Greek political leaders on Wednesday night were unable to come to agreement on a European Union demand for 300 million euros worth of pension cuts. The snag could jeopardize an EU aid package worth 130 billion euros — and Greece’s ongoing membership in the euro zone. Elsewhere, though, progress appears to have been made.
At stake is a €130 billion ($170 billion) bailout package, Greece’s future in the euro zone and the potential damage that a disorderly national insolvency could do to European banks and the global economy. A mere €300 million in budget cuts seems but a trifle in comparison.
That, though, is the amount by which Greek political party leaders have come up short in their weeks of talks aimed at fulfilling European Union demands that they push through additional savings worth €3.3 billion as a condition for the vast bailout. On Thursday, Finance Minister Evangelos Venizelos is off to Brussels for meetings to finalize the aid money. But the failure to agree on all the belt tightening measures sought by the EU has now put the bailout in doubt.
Venizelos implored the party leaders to reach a quick agreement, saying that the country’s “survival over the coming years” depends on EU help. “It will determine whether the country remains in the euro zone or whether its place in Europe will be endangered,” he said, according to the Associated Press. “There is not room for any other expediency. We must look Greeks in the eye, look at the national interest and the interest of our children.”
The unsuccessful conclusion of the austerity talks on early Thursday morning comes despite increasing pressure from the so-called troika of Greek creditors — made up of the European Commission, the European Central Bank and the International Monetary Fund — and widespread exasperation in European capitals.
At a Monday press conference in Paris, German Chancellor Angela Merkel said “there can be no deal if the troika proposals are not implemented. Time is of the essence. Something needs to happen quickly.” She was seconded by French President Nicolas Sarkozy, who said “our Greek friends must fulfil their responsibilities. They have no choice.”
On Tuesday, European Commissioner Neelie Kroes said that the euro zone could survive Greece’s departure from the euro zone (an eventuality that has now been dubbed the “Grexit” by Citygroup economists Willem Buiter and Ebrahim Rahbari). “When one member leaves, it doesn’t mean ‘man overboard,'” she told a Dutch newspaper.
Greece is facing insolvency if the aid deal with the EU isn’t finalized soon. The country must make a €14.5 billion bond payment on March 20 and the first, €110 billion EU bailout package, passed in early 2010, has run out. EU leaders agreed in principle to the second, €130 billion aid package late last year, but linked its final passage to several austerity conditions, including an agreement with the private sector on debt relief worth €100 billion.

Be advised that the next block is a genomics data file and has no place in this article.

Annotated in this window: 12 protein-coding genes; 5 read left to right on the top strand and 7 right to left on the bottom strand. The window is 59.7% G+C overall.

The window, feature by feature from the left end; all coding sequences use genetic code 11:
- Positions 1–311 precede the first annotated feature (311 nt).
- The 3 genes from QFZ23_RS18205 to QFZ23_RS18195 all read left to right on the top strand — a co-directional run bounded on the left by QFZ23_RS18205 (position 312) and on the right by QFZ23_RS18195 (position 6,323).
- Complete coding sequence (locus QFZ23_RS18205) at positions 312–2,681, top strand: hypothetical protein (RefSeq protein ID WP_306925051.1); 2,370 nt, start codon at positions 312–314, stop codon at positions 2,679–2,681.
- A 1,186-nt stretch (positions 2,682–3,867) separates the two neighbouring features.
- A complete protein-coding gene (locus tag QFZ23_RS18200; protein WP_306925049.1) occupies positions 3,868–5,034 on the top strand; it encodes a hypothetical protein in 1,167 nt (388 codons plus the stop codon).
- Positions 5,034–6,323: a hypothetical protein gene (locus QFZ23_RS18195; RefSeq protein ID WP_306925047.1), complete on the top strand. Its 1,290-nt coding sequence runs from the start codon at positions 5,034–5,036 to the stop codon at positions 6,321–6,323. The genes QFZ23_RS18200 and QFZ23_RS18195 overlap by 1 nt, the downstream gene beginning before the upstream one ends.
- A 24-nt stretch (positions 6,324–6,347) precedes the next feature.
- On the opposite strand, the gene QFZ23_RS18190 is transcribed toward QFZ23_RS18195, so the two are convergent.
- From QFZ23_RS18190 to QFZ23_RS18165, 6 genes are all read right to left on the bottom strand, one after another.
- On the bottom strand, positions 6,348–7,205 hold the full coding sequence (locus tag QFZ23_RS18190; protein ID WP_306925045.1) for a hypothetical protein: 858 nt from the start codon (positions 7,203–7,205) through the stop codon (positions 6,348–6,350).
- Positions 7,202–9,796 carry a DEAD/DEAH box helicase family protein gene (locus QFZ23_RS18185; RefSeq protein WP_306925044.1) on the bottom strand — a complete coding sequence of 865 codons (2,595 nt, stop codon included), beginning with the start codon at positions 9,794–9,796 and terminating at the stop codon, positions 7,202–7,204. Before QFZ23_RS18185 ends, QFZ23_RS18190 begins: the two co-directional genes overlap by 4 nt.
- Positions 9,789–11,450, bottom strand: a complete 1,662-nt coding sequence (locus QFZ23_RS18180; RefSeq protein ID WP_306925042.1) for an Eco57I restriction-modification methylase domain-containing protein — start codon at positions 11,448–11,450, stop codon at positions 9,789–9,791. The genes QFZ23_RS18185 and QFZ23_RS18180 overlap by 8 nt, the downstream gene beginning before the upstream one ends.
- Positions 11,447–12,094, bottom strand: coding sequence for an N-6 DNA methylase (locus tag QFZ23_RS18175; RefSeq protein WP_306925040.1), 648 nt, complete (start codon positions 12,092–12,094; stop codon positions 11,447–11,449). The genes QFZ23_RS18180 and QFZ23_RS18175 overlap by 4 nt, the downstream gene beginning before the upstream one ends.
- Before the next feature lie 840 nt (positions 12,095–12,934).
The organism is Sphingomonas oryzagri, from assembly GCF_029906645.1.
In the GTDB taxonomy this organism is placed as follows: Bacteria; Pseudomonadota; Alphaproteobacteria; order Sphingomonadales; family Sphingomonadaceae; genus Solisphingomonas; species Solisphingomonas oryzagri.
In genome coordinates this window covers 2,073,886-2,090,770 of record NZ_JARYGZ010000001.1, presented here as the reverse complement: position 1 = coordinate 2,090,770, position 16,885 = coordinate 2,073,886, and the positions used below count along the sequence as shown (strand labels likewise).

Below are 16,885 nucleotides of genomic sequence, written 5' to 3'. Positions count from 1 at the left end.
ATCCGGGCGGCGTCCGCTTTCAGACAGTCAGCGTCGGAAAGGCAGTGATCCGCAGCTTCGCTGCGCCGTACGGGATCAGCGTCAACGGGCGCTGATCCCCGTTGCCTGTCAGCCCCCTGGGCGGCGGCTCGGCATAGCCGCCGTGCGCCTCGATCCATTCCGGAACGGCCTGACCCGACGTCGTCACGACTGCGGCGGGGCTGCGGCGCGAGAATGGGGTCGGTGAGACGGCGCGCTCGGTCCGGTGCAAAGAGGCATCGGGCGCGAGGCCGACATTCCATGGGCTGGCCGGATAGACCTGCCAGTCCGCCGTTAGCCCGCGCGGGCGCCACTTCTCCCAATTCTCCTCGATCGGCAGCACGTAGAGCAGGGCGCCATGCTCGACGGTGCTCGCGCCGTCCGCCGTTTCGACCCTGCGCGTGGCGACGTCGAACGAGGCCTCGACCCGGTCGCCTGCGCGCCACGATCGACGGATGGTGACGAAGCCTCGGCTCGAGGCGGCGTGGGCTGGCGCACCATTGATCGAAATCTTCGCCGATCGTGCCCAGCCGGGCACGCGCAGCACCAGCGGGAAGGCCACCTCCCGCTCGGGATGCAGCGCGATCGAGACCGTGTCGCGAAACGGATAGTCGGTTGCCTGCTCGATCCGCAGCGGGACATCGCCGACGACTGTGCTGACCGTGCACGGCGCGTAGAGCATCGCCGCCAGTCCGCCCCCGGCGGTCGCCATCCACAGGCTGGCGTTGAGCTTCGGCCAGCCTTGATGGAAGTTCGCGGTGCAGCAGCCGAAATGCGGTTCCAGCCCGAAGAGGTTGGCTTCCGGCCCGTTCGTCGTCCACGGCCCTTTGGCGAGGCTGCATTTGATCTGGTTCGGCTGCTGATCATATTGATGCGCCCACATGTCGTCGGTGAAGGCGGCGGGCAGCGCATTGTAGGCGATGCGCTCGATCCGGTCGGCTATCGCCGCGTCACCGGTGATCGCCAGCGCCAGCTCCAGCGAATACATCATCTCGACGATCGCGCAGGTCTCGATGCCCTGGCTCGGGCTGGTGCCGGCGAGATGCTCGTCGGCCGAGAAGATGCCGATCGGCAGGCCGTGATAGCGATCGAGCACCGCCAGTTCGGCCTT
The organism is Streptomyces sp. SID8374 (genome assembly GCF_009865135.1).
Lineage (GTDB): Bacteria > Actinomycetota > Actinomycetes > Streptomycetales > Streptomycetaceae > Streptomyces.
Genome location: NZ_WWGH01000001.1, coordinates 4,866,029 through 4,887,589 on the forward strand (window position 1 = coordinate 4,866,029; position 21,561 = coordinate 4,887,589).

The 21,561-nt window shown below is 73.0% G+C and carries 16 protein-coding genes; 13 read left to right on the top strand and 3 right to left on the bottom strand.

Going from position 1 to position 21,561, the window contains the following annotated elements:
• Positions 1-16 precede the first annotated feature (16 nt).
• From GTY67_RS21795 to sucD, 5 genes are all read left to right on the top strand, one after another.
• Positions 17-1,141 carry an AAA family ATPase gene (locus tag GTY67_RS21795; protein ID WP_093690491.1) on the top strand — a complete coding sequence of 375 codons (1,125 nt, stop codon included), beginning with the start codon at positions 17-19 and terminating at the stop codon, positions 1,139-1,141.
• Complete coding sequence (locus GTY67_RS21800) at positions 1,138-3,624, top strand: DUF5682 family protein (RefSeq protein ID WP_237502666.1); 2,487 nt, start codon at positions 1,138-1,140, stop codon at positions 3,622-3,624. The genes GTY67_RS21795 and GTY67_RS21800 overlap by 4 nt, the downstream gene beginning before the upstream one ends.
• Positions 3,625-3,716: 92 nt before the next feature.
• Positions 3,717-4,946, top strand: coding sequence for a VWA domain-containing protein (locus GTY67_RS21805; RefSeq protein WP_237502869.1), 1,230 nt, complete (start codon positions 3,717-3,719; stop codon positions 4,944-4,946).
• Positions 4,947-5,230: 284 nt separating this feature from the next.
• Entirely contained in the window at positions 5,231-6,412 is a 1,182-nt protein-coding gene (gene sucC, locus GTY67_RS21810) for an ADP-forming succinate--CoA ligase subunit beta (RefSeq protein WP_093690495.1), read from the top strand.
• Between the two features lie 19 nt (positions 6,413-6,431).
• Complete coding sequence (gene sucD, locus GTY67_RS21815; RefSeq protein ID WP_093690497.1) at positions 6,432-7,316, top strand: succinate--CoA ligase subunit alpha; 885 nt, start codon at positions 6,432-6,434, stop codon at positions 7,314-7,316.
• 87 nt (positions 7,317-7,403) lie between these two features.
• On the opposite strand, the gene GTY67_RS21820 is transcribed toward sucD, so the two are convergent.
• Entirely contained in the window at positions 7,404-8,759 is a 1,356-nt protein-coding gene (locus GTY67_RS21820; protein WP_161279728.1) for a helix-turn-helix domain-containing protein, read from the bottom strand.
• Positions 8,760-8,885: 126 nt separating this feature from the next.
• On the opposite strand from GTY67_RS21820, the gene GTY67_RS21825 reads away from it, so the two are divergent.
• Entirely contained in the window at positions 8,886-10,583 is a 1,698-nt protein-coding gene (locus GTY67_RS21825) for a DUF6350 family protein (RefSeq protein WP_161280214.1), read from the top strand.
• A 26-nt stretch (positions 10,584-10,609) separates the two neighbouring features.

Greek leaders, however, are under domestic pressure as well, particularly with general elections likely to be held this spring. Already, the country has pushed through several biting austerity packages, and the most recent has involved 15,000 public sector firings, a 22 percent cut in the minimum wage, further tax hikes and the elimination of several provisions strengthening job security in an effort to make the labor market more competitive.
But when it came to a proposed €300 million cut in pension payments, political leaders balked. “The pensions in question are for people of low income, so the issue is important,” said Evangelos Antonaros, a conservative parliamentarian, on Greek radio. A Greek parliamentarian said that Athens had been given 15 days to find other ways to save the €300 million, but a source told the Associated Press that there had been no deadline extension.
Despite the refusal to slash pensions, Greeks are growing increasingly disgusted with the severity of the austerity measures that have been forced upon them. Fully 91 percent of respondents believe that the current government, led by Prime Minister Lucas Papademos, is taking the country in the wrong direction. The same poll, published on Wednesday in major Greek daily Kathimerini, found that support for the Socialists, which won a landslide victory in 2009 under the leadership of recently ousted Prime Minister Giorgios Papandreou, has plunged to just 8 percent.
In addition, Greek labor unions on Thursday called a two-day general strike to start on Friday in response to the new austerity measures agreed to on Wednesday night.
Yet even as Greece has hit a snag in its negotiations with the troika, its talks with private sector creditors on a debt haircut of 50 percent appear to be making progress. The debt relief will take the form of a cash payment and a bond swap, whereby private sector creditors will take a 50 percent hit on their original bond investment and will be given new Greek bonds with a longer maturity. The interest rate on those new bonds had been a substantial sticking point, but Greek state television reported on Wednesday that it would be around 3.5 percent.
The deal means that private creditors will ultimately have to forego some 70 percent of their claims. But even that, says rating agency Standard & Poor’s, wouldn’t be enough for Greece to achieve manageable debt levels. The agency, along with many others, believe that the European Central Bank will also have to renounce profits on its substantial holdings of Greek sovereign bonds, a move that could generate up to €12 billion in savings for Athens.